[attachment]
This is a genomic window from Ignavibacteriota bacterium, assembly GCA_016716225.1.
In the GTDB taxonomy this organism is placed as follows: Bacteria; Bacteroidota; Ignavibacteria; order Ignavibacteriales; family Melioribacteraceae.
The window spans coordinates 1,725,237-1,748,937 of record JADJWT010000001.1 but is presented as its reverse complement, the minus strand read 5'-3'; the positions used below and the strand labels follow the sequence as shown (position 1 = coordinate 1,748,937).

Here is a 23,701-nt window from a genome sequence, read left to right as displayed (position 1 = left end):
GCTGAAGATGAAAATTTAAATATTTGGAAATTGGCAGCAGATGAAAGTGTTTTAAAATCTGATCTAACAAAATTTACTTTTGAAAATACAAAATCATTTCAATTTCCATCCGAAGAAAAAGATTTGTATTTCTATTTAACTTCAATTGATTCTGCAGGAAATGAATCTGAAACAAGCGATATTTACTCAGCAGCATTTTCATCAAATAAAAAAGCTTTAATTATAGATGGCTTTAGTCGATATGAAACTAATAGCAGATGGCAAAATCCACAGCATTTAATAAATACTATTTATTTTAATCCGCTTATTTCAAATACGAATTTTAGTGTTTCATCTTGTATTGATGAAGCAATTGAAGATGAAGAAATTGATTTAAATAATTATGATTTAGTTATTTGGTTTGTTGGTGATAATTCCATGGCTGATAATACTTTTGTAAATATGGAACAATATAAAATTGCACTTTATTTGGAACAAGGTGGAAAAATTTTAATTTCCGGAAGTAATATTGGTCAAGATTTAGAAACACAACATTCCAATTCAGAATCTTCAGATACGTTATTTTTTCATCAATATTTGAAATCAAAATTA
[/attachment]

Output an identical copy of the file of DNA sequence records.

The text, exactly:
This is a genomic window from Ignavibacteriota bacterium, assembly GCA_016716225.1.
In the GTDB taxonomy this organism is placed as follows: Bacteria; Bacteroidota; Ignavibacteria; order Ignavibacteriales; family Melioribacteraceae.
The window spans coordinates 1,725,237-1,748,937 of record JADJWT010000001.1 but is presented as its reverse complement, the minus strand read 5'-3'; the positions used below and the strand labels follow the sequence as shown (position 1 = coordinate 1,748,937).

Here is a 23,701-nt window from a genome sequence, read left to right as displayed (position 1 = left end):
GCTGAAGATGAAAATTTAAATATTTGGAAATTGGCAGCAGATGAAAGTGTTTTAAAATCTGATCTAACAAAATTTACTTTTGAAAATACAAAATCATTTCAATTTCCATCCGAAGAAAAAGATTTGTATTTCTATTTAACTTCAATTGATTCTGCAGGAAATGAATCTGAAACAAGCGATATTTACTCAGCAGCATTTTCATCAAATAAAAAAGCTTTAATTATAGATGGCTTTAGTCGATATGAAACTAATAGCAGATGGCAAAATCCACAGCATTTAATAAATACTATTTATTTTAATCCGCTTATTTCAAATACGAATTTTAGTGTTTCATCTTGTATTGATGAAGCAATTGAAGATGAAGAAATTGATTTAAATAATTATGATTTAGTTATTTGGTTTGTTGGTGATAATTCCATGGCTGATAATACTTTTGTAAATATGGAACAATATAAAATTGCACTTTATTTGGAACAAGGTGGAAAAATTTTAATTTCCGGAAGTAATATTGGTCAAGATTTAGAAACACAACATTCCAATTCAGAATCTTCAGATACGTTATTTTTTCATCAATATTTGAAATCAAAATTA